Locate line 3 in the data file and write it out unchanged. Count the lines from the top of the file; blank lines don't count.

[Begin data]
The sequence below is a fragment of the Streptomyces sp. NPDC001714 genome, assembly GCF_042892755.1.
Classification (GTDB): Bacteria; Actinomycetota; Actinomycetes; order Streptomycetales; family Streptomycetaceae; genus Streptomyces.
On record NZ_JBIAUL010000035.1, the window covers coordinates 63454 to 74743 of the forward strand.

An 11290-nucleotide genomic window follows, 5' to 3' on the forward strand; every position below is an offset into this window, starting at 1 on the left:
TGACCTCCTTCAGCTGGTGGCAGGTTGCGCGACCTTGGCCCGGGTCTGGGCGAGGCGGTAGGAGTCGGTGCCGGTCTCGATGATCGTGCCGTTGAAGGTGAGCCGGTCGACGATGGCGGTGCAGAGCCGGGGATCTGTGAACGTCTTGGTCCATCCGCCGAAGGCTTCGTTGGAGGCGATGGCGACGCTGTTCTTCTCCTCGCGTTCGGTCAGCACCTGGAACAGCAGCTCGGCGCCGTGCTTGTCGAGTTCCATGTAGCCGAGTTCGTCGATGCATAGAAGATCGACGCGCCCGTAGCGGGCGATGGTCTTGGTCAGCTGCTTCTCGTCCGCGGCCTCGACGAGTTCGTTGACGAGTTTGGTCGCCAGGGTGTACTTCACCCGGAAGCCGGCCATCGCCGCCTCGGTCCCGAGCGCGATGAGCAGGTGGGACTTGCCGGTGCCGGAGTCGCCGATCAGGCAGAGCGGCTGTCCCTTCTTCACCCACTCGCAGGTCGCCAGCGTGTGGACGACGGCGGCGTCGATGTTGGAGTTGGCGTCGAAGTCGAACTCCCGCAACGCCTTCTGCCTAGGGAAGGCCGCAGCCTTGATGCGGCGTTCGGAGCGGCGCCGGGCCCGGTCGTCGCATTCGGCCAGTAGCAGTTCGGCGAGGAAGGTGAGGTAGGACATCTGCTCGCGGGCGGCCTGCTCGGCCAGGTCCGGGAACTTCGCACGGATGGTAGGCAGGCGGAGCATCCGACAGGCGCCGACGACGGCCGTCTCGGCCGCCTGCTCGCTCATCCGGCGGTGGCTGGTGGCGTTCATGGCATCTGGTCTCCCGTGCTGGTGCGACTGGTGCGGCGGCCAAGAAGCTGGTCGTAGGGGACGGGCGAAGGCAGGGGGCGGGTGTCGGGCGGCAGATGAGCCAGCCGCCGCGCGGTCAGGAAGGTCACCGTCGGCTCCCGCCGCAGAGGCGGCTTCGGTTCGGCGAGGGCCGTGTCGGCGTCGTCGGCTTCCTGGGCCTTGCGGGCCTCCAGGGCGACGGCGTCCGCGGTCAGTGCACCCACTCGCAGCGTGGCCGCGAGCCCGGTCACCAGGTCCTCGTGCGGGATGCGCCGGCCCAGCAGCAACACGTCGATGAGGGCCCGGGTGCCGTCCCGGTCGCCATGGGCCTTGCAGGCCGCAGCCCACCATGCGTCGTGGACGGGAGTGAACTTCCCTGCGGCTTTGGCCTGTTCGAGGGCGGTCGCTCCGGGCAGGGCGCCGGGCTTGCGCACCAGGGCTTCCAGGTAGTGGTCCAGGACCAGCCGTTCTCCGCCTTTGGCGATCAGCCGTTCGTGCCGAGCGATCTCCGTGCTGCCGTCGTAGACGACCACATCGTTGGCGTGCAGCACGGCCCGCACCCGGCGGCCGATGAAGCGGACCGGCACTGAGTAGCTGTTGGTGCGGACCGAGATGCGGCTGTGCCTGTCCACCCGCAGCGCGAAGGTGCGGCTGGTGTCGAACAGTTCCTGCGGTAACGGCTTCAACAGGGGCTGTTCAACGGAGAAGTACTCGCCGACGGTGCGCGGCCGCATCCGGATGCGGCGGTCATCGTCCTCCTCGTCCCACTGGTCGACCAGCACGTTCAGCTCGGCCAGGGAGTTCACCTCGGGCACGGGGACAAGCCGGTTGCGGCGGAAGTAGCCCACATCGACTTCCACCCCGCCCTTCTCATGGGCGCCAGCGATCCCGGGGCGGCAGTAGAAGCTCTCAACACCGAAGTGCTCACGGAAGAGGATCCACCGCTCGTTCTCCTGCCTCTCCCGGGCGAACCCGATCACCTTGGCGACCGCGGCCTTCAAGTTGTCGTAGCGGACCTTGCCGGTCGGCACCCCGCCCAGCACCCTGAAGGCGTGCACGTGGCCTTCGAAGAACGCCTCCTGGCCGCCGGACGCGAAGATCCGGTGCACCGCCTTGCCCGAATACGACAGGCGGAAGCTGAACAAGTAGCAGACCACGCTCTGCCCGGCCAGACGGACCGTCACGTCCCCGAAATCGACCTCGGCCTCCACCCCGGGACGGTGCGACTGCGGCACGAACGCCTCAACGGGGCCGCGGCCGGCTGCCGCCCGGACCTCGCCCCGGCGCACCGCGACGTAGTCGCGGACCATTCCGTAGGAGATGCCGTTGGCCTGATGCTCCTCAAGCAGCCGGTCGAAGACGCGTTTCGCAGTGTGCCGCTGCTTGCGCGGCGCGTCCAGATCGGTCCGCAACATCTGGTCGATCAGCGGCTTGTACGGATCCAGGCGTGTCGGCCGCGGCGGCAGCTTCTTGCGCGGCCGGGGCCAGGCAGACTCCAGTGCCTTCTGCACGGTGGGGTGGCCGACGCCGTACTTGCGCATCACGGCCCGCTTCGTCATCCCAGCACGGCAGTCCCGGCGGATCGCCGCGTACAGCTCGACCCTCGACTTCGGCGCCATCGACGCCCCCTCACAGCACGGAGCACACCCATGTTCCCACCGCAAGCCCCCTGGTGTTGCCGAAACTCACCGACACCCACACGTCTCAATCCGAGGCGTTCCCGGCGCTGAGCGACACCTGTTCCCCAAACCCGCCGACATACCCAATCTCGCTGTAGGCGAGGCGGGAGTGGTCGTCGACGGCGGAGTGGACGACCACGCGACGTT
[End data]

On record NZ_JBIAUL010000035.1, the window covers coordinates 63454 to 74743 of the forward strand.